TORONTO - A plan by Barrick Gold Corp. (TSX:ABX) to issue millions of new shares to pay for a move to eliminate its gold hedges will take a toll on the stock price of the world's biggest gold company, but is well worth it, analysts say.

Blackmont Capital analyst Richard Gray said the new shares will carry an immediate "steep cost" for Barrick, an assessment that appeared to be borne out Wednesday as shares in the company lost $2.74 or 6.5 per cent to $39.71 in heavy trading.

However, Gray lowered his target price for Barrick by just one per cent to $48.50 from $49 while maintaining his "outperform" rating on the stock, describing the hedge elimination as a "major, positive event."

"The elimination of the hedge improves the valuation of two of the company's major growth projects (Pueblo Viejo and Pascua-Lama) and more importantly, the marketability and optics of the world's largest gold producer," Gray commented.

"It removes a significant future liability that was becoming more difficult to defend with the increasing gold price."

The Toronto-based company said Wednesday it will issue 94.8 million common shares at US$36.95 per share to raise $3.5 billion, up from the $3 billion first announced.

The underwriters have also been granted an over-allotment option for an additional 14.21 million shares at the offering price that could bring the offering to $4 billion.

After the moves, Barrick will increase its share base from 873 million to 968 milllion shares outstanding, 982 million if the over-allotment option is fully exercised.

Haytham Hodaly, an analyst with Salman Partners, agreed the move would create "near-term pressure until a lot of the paper out of this transaction finds a safe home," but that it will make Barrick's shares more attractive to investors down the road.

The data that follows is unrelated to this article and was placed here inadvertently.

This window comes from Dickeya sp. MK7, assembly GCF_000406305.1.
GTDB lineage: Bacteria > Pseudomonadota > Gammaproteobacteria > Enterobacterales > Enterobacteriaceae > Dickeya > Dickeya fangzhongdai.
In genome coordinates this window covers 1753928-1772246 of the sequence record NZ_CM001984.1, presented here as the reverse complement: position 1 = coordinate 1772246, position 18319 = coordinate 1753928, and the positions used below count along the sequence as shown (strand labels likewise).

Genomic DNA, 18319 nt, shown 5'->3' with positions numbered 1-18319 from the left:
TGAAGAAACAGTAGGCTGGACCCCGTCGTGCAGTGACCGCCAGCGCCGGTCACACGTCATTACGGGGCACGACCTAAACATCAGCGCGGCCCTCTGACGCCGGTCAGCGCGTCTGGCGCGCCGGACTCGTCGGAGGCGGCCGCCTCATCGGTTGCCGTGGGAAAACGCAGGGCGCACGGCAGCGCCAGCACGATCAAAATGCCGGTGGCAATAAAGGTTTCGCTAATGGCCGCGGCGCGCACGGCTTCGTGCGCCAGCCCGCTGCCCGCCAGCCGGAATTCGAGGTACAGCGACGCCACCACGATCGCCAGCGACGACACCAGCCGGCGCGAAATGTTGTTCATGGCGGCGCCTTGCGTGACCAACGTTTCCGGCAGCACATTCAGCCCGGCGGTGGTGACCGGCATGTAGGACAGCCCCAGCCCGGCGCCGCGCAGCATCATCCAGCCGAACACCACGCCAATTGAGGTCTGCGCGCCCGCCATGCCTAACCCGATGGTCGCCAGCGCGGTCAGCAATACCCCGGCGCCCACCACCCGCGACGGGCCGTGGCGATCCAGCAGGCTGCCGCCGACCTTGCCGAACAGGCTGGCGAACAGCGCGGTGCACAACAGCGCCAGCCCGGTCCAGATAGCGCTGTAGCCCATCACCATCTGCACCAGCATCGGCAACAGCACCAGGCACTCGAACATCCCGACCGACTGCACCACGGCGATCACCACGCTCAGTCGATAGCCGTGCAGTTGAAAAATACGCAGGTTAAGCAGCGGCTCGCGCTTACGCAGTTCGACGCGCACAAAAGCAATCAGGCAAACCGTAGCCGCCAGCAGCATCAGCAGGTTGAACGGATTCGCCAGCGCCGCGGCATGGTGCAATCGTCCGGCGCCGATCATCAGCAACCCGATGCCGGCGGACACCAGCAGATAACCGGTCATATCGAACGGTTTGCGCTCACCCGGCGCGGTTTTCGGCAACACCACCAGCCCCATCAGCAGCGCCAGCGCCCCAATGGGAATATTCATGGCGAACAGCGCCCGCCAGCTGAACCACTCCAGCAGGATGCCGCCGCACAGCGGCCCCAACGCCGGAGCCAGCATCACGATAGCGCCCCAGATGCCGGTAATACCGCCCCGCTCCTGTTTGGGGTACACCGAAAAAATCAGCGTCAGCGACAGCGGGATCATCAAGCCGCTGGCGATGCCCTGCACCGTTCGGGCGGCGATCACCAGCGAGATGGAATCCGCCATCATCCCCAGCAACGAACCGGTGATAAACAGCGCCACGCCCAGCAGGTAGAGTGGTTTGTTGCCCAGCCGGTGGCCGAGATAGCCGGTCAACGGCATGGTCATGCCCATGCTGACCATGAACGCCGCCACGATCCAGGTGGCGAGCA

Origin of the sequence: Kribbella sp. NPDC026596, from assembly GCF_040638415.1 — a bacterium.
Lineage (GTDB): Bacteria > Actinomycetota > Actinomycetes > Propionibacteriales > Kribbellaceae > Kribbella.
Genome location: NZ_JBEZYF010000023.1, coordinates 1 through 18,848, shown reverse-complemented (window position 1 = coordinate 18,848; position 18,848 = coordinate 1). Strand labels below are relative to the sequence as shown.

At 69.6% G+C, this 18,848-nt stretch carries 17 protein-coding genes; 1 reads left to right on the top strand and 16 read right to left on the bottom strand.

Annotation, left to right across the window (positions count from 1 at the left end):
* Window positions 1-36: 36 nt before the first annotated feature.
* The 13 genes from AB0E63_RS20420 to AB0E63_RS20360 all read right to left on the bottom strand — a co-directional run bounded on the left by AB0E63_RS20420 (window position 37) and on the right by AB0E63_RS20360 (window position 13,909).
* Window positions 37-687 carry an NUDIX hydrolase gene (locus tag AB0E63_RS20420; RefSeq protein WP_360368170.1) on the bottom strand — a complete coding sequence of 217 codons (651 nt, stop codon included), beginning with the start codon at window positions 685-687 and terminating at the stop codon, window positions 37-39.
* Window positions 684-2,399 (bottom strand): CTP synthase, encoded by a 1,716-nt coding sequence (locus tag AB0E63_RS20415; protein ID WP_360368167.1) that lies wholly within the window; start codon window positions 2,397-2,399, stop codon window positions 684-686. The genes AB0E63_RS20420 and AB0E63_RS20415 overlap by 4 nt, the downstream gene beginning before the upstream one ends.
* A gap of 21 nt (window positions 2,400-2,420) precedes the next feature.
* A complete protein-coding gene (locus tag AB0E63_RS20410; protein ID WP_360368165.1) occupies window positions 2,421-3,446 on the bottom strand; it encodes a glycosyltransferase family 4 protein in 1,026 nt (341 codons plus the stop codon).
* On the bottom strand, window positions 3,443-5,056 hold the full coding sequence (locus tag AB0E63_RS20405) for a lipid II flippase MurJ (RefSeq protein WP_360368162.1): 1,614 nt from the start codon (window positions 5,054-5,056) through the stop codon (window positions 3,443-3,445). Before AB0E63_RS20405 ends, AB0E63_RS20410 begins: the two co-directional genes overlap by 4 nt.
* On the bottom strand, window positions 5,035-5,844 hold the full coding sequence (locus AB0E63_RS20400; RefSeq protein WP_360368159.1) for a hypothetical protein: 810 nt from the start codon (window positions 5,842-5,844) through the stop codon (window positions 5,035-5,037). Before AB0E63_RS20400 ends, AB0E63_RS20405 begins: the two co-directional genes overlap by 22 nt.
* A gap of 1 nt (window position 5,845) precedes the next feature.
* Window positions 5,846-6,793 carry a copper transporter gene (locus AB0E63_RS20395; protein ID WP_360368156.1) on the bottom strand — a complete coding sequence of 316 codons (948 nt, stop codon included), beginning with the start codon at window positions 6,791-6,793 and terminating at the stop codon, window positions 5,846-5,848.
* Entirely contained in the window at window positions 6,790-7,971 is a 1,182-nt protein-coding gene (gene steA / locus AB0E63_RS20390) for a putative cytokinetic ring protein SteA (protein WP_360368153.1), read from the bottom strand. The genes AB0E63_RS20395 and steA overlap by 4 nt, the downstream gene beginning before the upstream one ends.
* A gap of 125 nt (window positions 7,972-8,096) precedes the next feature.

"It'll be very positive because they'll be able to realize what many would have expected them not to realize, which is the actual spot price as we see it going through somewhat of an inflationary environment," Hodaly said.

The massive share offering came as the price of gold hovered around $1,000 an ounce for the first time since March 2008. On Wednesday, the December bullion contract on the New York Mercantile Exchange fell $2.70 to US$997.10 an ounce.

Barrick decided to eliminate its hedges because of an increasingly positive outlook on the gold price. Barrick also said it believes the gold hedges hurt its appeal to the broader investment community and the company's share price.

Gold hedges are futures contracts that commit a company to selling the precious metal at set prices. While hedges provide guaranteed cash flows in future, they often commit a producer to ship the gold at prices lower than the current spot price. That usually creates a big accounting loss on a company's books to reflect the lost revenue potential from the hedge contract during a time of rising spot prices.

Barrick began unwinding some of its hedging contracts more than two years ago in a move to cash in on rising gold prices.

As of Monday, Barrick's forward sales contracts, made up of the gold hedges as well as floating contracts, totalled 9.5 million ounces with a mark-to-market value of negative $5.6 billion.

The company, which has major mines in Canada, the United States, South America, Australia and Africa, said it will use $1.9 billion to eliminate all of its fixed priced gold contracts within the next year and $1.5 billion to eliminate a portion of its floating spot price gold contracts.

A $5.6-billion charge to earnings will be recorded in the third quarter as a result of a change in accounting treatment for the contracts.

In a prospectus filed Wednesday, Barrick said it expects 2009 gold production to be between 7.2 million and 7.6 million ounces, while 2010 gold production is expected to grow to between 7.7 million and 8.1 million ounces at lower total cash costs than 2009.

At full capacity, the Cortez Hills mine in Nevada, Pueblo Viejo in the Dominican Republic, Pascua-Lama on the border between Argentina and Chile, and Buzwagi in Tanzania are expected to contribute a total of 2.6 million ounces of gold annually at lower total cash costs than Barrick's current profile.